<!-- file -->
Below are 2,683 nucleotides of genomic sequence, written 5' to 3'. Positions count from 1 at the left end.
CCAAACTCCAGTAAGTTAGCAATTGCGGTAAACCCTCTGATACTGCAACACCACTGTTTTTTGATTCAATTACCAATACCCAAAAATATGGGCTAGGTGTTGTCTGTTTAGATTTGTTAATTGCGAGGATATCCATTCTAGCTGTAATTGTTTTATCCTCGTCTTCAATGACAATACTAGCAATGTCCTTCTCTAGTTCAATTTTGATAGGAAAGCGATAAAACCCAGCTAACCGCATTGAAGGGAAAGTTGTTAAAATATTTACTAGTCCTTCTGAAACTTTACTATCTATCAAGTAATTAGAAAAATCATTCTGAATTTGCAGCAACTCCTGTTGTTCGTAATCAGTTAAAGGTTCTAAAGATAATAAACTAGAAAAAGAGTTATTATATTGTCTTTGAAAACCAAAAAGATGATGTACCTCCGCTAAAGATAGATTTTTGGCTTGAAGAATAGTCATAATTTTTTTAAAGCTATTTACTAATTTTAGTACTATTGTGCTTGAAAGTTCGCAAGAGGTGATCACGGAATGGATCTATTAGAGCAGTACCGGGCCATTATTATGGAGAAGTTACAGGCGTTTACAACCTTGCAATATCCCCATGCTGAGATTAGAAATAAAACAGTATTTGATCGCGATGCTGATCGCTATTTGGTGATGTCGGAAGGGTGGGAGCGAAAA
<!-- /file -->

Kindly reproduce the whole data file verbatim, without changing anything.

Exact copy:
Below are 2,683 nucleotides of genomic sequence, written 5' to 3'. Positions count from 1 at the left end.
CCAAACTCCAGTAAGTTAGCAATTGCGGTAAACCCTCTGATACTGCAACACCACTGTTTTTTGATTCAATTACCAATACCCAAAAATATGGGCTAGGTGTTGTCTGTTTAGATTTGTTAATTGCGAGGATATCCATTCTAGCTGTAATTGTTTTATCCTCGTCTTCAATGACAATACTAGCAATGTCCTTCTCTAGTTCAATTTTGATAGGAAAGCGATAAAACCCAGCTAACCGCATTGAAGGGAAAGTTGTTAAAATATTTACTAGTCCTTCTGAAACTTTACTATCTATCAAGTAATTAGAAAAATCATTCTGAATTTGCAGCAACTCCTGTTGTTCGTAATCAGTTAAAGGTTCTAAAGATAATAAACTAGAAAAAGAGTTATTATATTGTCTTTGAAAACCAAAAAGATGATGTACCTCCGCTAAAGATAGATTTTTGGCTTGAAGAATAGTCATAATTTTTTTAAAGCTATTTACTAATTTTAGTACTATTGTGCTTGAAAGTTCGCAAGAGGTGATCACGGAATGGATCTATTAGAGCAGTACCGGGCCATTATTATGGAGAAGTTACAGGCGTTTACAACCTTGCAATATCCCCATGCTGAGATTAGAAATAAAACAGTATTTGATCGCGATGCTGATCGCTATTTGGTGATGTCGGAAGGGTGGGAGCGAAAA